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  • Senator Sharon Keogan

Senator Sharon Keogan — Failure of Children in State Care and GAAGO

It is no secret in the Chamber that in my eyes the protection of children and the provision of care for them is of paramount importance. From education to safeguarding to mental health and holistic well-being, the Government's role in ensuring the children of this country are given every opportunity to grow, succeed and flourish cannot be understated. Yet it seems that every week there is another story of children in Ireland somewhere and somehow being failed by the State. This time it was revealed in a HIQA report that two residents of a care home for disabled children in County Monaghan were confined to the top floor of a house when a lift was broken for a total of 59 days over two separate occasions. Wheelchair-bound children in State care were trapped in their own building. It sounds like a horror story of yesteryear that would get trotted out to remind us of how much we have progressed but, of course, this is here and now.

The report from HIQA states the provider did not respond appropriately to either incident and had not put in place alternative arrangements. It states the provider also failed to notify HIQA regarding the issues with the lift and the impact it had on both occasions. The report states that during this time the children could not attend school and one missed an appointment. They could not engage in limited activities on the landing of the first floor and they were forced to take their meals in the upstairs office area. On top of this, the centre was deemed to be not compliant in eight regulation areas, including fire precautions and resident rights. This comes down to oversight. The information came on foot of an unannounced inspection and we need more of these. Perhaps a debate with the Minister might be of use also.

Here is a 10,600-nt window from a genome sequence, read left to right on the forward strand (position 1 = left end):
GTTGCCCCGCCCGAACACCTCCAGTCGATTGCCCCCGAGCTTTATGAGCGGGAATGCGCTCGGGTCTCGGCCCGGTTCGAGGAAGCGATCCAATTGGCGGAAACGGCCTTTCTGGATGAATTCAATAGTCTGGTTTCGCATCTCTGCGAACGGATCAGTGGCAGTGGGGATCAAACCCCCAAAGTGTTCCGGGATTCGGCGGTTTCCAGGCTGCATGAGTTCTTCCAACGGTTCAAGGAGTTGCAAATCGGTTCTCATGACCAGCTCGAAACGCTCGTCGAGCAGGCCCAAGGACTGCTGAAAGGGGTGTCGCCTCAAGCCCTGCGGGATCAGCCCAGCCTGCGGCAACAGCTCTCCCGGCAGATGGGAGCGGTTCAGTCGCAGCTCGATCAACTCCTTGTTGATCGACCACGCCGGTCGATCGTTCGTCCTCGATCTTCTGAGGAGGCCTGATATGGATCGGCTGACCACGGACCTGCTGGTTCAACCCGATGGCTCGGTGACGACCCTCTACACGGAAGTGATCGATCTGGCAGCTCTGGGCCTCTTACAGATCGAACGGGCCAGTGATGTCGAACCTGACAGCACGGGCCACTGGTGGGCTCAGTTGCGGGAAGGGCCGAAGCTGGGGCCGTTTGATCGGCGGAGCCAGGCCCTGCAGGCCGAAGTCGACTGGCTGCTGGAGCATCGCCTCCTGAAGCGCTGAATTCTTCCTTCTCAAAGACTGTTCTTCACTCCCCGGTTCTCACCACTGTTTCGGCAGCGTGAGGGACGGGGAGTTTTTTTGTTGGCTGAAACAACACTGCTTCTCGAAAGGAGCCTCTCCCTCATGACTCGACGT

On a different front, I find myself in agreement with the Tánaiste when it comes to how we broadcast the GAA. GAAGO is an online-only joint venture between RTÉ and the GAA. It charges €79 for access. RTÉ is a national broadcaster. The Government pays it to broadcast. When it comes to our national sports it charges people anyway. Not only this but it will not even broadcast them on TV, confining distribution instead to streaming.

It is unacceptable, especially due to the barrier it creates for older GAA fans who may not have the means or knowledge to access this premium subscription service. Age Action stated:

Our concern would be that it is really important that everybody can take part in GAA. It is part of the fabric of society. For many people they have been loyal followers of the GAA all their lives.

That is spot on. Perhaps the Minister for Tourism, Culture, Arts, Gaeltacht, Sport and Media could come to the House to discuss greater equality in access to GAA.

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